Tree Watering Guidelines


Watering your tree gradually and deeply will ensure that your tree thrives. Apply water slowly and evenly to the tree’s root zone, saturating the soil to a depth of 12-18 inches. Use the guidelines below to help determine the specific watering needs of your tree.

Watering guidelines for young trees (0-5 years)

Tree Age Frequency Quantity Drip* & Sprinkler*** Run Time
Three days after planted Fill the watering basin 3 times, using a total of 15-20 gallons 15-20 gallons Hand watering best at this stage
First three weeks after planting Fill the watering basin once a week 5-10 gallons Drip & Bubbler run time: Depends on flow rate
Two – Six months following planting Fill the watering basin every week or every other week 10-15 gallons Drip & Bubbler run time: Depends on flow rate
Remainder of first year Water every other week in absence of soaking rain 10-15 gallons Drip & Bubbler run time: Depends on flow rate
Year Two Every two to four weeks when rain is scarce 15-20 gallons Drip & Bubbler run time: Depends on flow rate
Year Three-Five Once a month 20-30 gallons Drip & Bubbler run time: Depends on flow rate

Watering guidelines for mature / established trees

Check whether your tree species has low, moderate, or high water needs on Canopy’s tree library.

Tree Type Frequency Quantity Drip* & Sprinkler*** Run Time
See: Caring for Mature Native Oaks
Low water needs species Once or twice in the dry season 10-15 gallons/inch of trunk diameter Drip: Approx. 90 minutes Sprinkler: Approx. 45 minutes
Moderate water needs species Every other month 10-15 gallons/inch of trunk diameter Drip: Approx. 90 minutes Sprinkler: Approx. 45 minutes
High water needs species (Thirsty trees) Monthly 10-15 gallons/inch of trunk diameter Drip: Approx. 90 minutes Sprinkler: Approx. 45 minutes

May to October generally has almost no rainfall. If spring or fall is unusually wet or dry, irrigate accordingly.

Choosing the right watering method

Water-efficient methods:

Hand-watering: A good choice for establishing young drought-tolerant trees.  Create a soil basin within the drip line, fill with water from a hose or bucket, and allow to soak in. See Caring for Young Trees for further instructions on basin watering.

Drip irrigation: To use water most efficiently, install a drip irrigation system or convert your sprinkler system from spray to drip. With these methods, water is applied at a slow rate directly where it’s needed near the tree roots. Soaker hoses can be a cost-efficient alternative.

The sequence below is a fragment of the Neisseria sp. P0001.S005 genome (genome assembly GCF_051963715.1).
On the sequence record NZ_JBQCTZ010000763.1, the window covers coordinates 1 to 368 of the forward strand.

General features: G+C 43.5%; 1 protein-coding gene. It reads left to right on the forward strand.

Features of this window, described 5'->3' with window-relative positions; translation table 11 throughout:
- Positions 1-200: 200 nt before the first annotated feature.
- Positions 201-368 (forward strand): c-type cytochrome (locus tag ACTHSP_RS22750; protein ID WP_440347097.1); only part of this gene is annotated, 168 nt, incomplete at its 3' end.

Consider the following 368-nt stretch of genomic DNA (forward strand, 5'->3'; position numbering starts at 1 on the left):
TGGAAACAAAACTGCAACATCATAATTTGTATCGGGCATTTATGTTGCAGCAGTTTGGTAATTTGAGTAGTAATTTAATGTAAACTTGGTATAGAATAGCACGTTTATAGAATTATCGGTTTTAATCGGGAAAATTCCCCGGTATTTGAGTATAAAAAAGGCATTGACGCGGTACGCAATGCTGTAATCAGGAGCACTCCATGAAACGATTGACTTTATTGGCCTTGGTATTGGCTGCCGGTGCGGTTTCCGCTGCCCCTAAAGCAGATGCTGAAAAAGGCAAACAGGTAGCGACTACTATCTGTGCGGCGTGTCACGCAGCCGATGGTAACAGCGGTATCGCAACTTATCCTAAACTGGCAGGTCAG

• When possible, give your trees their own dedicated irrigation valve, since trees require deeper watering than ground covers or shrubs. For a new system, tap into an existing hose bib. Consult with your irrigation contractor, or bring a layout diagram of your property to your local hardware store or irrigation supply house to get advice.

Watering methods to avoid:

Lawn irrigation: Does not water trees successfully. It generally reaches only the first few inches of soil, encouraging trees to form weak “surface roots.”

Sprinklers and spray irrigation: These methods apply water at a fast rate, resulting in water loss due to runoff and evaporation. If you have an existing sprinkler system, however, there are ways to make it more water efficient:

  • Replace nozzles with water-efficient models.  These apply water more slowly, which gives water more time to soak into the ground and reduces runoff.
  • Break water run cycles into smaller periods in the same day—this allows more water to penetrate the soil. For example, use two 20-minute periods separated by a brief rest (to allow water to soak in), rather than one 40-minute period. Most irrigation controllers can be adapted to do two start times automatically.
  • Apply only 1 inch of mulch so water can penetrate easily.

Maintaining your system as the tree grows

  • As your tree grows, move nozzles farther out from the trunk, and consider removing additional lawn.
  • Adjust watering frequency and duration. Water thoroughly, but less frequently, allowing the soil to dry out between waterings.
  • Inspect your irrigation system every spring to look for leaks or clogged spray heads or drippers. Move drippers away from the tree as it matures, always apply water at or near the drip line of the tree and slightly beyond.

*Drip Run Time Notes:

  • This chart assumes drippers are placed approximately 3’ apart, with an application rate of 1 gallon per hour (GPH).
  • Soaker hoses have variable output. Check depth of watering and adjust time as necessary to water tree to a depth of 18 – 24” for most mature trees.
  • Top mulch should be applied over drippers to a depth of 3 – 5”

**Bubbler Run Time Notes:

  • Higher flow bubblers are recommended for newly planted trees to achieve even coverage. Install 1-gallon-per-minute (GPM) emitters. Maintain a solid watering basin that can hold 10 to 15 gallons. If necessary, split run time so water does not overflow the basin.

***Sprinkler Run Time Notes:

  • Drip and soaker hoses are always preferred over spray irrigation because they are more water efficient (less water loss to run-off or evaporation).
  • If you are using spray irrigation, use only 1″ of top mulch so that water can still penetrate.
  • If using conventional spray nozzles, split sprinkler irrigation into two times separated by one hour: for example, two 20-minute applications equal one 40-minute application. This will reduce run-off and give the water time to soak into the soil between applications.
  • Conventional spray heads apply approximately 2.0 inches of water per hour.
  • Replace nozzles with water-efficient nozzles, which will save water and reduce runoff. One start time is adequate with this method.

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